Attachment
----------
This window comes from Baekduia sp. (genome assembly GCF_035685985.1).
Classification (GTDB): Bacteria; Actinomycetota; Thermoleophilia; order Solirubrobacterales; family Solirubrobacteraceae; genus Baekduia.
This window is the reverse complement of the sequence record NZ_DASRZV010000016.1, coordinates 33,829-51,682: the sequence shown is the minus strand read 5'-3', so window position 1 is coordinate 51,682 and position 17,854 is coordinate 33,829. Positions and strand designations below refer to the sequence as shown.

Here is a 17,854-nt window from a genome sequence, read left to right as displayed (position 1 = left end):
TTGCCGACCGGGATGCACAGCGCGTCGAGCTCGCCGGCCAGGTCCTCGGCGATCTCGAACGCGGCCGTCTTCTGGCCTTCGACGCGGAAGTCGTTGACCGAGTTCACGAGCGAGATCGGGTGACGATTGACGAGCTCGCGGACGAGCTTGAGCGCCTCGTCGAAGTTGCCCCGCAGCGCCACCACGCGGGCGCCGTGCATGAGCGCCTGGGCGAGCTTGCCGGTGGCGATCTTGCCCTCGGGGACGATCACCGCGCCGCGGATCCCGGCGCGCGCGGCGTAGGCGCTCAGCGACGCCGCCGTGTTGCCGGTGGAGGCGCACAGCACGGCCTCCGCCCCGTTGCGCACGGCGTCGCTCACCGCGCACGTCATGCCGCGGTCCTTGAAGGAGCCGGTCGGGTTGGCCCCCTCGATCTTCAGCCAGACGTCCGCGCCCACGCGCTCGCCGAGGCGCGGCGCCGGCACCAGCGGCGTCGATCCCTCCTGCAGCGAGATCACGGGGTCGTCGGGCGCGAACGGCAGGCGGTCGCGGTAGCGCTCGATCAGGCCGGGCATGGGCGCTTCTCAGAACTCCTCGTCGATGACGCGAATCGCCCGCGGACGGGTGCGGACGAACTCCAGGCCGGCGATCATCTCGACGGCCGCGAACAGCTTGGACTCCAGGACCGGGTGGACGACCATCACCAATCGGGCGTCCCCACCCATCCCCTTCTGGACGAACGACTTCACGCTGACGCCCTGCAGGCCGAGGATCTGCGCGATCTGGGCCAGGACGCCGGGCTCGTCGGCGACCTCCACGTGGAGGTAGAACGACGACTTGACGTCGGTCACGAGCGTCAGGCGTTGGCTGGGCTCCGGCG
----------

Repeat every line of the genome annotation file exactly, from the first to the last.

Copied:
This window comes from Baekduia sp. (genome assembly GCF_035685985.1).
Classification (GTDB): Bacteria; Actinomycetota; Thermoleophilia; order Solirubrobacterales; family Solirubrobacteraceae; genus Baekduia.
This window is the reverse complement of the sequence record NZ_DASRZV010000016.1, coordinates 33,829-51,682: the sequence shown is the minus strand read 5'-3', so window position 1 is coordinate 51,682 and position 17,854 is coordinate 33,829. Positions and strand designations below refer to the sequence as shown.

Here is a 17,854-nt window from a genome sequence, read left to right as displayed (position 1 = left end):
TTGCCGACCGGGATGCACAGCGCGTCGAGCTCGCCGGCCAGGTCCTCGGCGATCTCGAACGCGGCCGTCTTCTGGCCTTCGACGCGGAAGTCGTTGACCGAGTTCACGAGCGAGATCGGGTGACGATTGACGAGCTCGCGGACGAGCTTGAGCGCCTCGTCGAAGTTGCCCCGCAGCGCCACCACGCGGGCGCCGTGCATGAGCGCCTGGGCGAGCTTGCCGGTGGCGATCTTGCCCTCGGGGACGATCACCGCGCCGCGGATCCCGGCGCGCGCGGCGTAGGCGCTCAGCGACGCCGCCGTGTTGCCGGTGGAGGCGCACAGCACGGCCTCCGCCCCGTTGCGCACGGCGTCGCTCACCGCGCACGTCATGCCGCGGTCCTTGAAGGAGCCGGTCGGGTTGGCCCCCTCGATCTTCAGCCAGACGTCCGCGCCCACGCGCTCGCCGAGGCGCGGCGCCGGCACCAGCGGCGTCGATCCCTCCTGCAGCGAGATCACGGGGTCGTCGGGCGCGAACGGCAGGCGGTCGCGGTAGCGCTCGATCAGGCCGGGCATGGGCGCTTCTCAGAACTCCTCGTCGATGACGCGAATCGCCCGCGGACGGGTGCGGACGAACTCCAGGCCGGCGATCATCTCGACGGCCGCGAACAGCTTGGACTCCAGGACCGGGTGGACGACCATCACCAATCGGGCGTCCCCACCCATCCCCTTCTGGACGAACGACTTCACGCTGACGCCCTGCAGGCCGAGGATCTGCGCGATCTGGGCCAGGACGCCGGGCTCGTCGGCGACCTCCACGTGGAGGTAGAACGACGACTTGACGTCGGTCACGAGCGTCAGGCGTTGGCTGGGCTCCGGCG